Letters - 09 March 2018


The spiritual journey is more important than labels. Are we to give regular attenders a set time before they apply for membership? A person, member or attender is no different. We are all on a spiritual path; we all have faith and commitments to the Society before and after acceptance into membership.

It is my understanding that Quakers do not believe in titles (labels), yet it is has been suggested that only those with the title ‘Friend’ belong at Quaker Meetings.

Does not the ‘still small voice’ come to all those gathered together in worship?

William Shakespeare wrote: ‘A rose by any other name would smell as sweet.’ Titles do not matter; it is what the person does that matters. Let us renew the term ‘Ffriend’ for all seekers of the truth.

Ian Smith

Afternoon tea and co-counselling

Afternoon tea… morning coffee… a bite of supper… whatever. The breaking of bread, preferably in one another’s homes, brings hospitality and co-humanity. Christ and George Fox both recognised its value. Since we have promoted one another to be our clergy, it is a habit we should adopt more regularly. We do not need to be overseers to do this, merely supportive Friends.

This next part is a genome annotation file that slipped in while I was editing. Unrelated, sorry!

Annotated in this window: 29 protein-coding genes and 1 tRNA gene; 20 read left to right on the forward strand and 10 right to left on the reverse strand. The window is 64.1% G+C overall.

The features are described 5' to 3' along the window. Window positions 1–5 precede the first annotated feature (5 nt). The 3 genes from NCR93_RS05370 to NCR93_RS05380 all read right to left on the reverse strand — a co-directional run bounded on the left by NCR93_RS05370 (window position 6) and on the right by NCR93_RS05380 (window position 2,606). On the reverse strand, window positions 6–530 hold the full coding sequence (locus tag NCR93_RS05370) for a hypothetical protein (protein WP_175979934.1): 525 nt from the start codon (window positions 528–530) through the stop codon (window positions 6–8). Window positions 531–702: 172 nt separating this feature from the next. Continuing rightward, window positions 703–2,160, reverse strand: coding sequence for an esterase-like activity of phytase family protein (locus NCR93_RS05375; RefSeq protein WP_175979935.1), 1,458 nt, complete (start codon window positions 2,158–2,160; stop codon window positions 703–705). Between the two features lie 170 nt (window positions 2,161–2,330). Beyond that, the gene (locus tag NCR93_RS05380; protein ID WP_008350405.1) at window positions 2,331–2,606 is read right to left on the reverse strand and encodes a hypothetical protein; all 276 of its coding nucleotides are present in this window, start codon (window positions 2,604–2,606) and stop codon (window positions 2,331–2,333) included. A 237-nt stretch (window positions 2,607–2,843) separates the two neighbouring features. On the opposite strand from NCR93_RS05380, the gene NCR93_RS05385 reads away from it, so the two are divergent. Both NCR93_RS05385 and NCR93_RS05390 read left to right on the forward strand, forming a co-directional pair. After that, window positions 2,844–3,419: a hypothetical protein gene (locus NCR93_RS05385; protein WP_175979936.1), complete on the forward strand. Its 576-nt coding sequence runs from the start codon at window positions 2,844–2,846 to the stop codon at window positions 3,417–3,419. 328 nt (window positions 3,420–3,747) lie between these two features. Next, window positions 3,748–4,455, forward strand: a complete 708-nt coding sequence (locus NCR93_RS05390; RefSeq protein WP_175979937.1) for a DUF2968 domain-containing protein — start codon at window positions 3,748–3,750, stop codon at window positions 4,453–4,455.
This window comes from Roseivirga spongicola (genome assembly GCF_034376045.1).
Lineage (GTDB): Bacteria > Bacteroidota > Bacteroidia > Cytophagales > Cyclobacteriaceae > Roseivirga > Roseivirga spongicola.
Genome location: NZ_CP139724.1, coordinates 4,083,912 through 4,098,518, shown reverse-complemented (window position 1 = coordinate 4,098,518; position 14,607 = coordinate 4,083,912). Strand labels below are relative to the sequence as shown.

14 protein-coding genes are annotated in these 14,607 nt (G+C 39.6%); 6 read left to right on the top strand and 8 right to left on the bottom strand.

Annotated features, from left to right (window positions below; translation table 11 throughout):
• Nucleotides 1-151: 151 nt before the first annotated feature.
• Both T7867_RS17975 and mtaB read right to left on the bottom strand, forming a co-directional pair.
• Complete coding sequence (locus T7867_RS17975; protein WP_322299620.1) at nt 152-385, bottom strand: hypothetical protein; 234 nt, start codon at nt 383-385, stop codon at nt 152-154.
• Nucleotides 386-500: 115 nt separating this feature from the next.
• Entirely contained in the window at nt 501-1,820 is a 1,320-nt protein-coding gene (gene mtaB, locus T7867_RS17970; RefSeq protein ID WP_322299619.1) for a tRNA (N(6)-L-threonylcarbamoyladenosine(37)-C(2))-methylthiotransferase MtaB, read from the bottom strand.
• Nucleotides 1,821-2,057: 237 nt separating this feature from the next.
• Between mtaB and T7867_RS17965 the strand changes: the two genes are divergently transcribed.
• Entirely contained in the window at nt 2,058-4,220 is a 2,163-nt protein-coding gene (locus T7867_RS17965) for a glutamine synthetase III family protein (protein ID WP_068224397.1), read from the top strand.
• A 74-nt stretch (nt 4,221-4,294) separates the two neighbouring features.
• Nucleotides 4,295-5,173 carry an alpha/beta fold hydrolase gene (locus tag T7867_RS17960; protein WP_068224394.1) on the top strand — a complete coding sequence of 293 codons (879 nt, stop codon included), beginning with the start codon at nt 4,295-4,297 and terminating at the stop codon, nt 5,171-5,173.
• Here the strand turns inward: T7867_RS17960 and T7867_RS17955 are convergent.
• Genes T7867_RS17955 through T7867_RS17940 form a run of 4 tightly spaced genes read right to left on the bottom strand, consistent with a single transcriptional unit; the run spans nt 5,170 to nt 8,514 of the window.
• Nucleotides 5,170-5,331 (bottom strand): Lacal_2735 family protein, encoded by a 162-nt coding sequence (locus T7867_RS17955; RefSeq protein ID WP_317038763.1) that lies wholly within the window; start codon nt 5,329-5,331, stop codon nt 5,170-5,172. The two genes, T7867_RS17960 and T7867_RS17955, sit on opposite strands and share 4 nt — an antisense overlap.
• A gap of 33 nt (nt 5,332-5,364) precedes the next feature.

But normal conversation has limitations. Things may be said that jar: competitiveness, poor listening skills, misunderstanding, or lack of acceptance of the human condition may have us part uneasy. We are conscious of the risk and cautious.

Playing the role of counsellor has its problems. It implies that one participant is wiser or less vulnerable than the other, and neither partner may be comfortable with this.

Co-counselling addresses these problems. It structures the conversation. Each partner gets equal time to air their joys, insights, ambitions, worries, grievances, anxieties and/or miseries, while the other listens attentively. Beforehand, there will be a mutual understanding on confidentiality, and the degree of suggestion and intervention expected of the listener.

Before, between and after, we Friends may recognise the value of shared stillness. Sometimes we may use a distraction technique – such as counting down, or pointing to things in the room – to shift attention from the gravity of what has been said and enable the other’s contribution to begin.

Adopting this as a regular habit may bring more value to our membership. We can each initiate it ourselves.

Alick Munro

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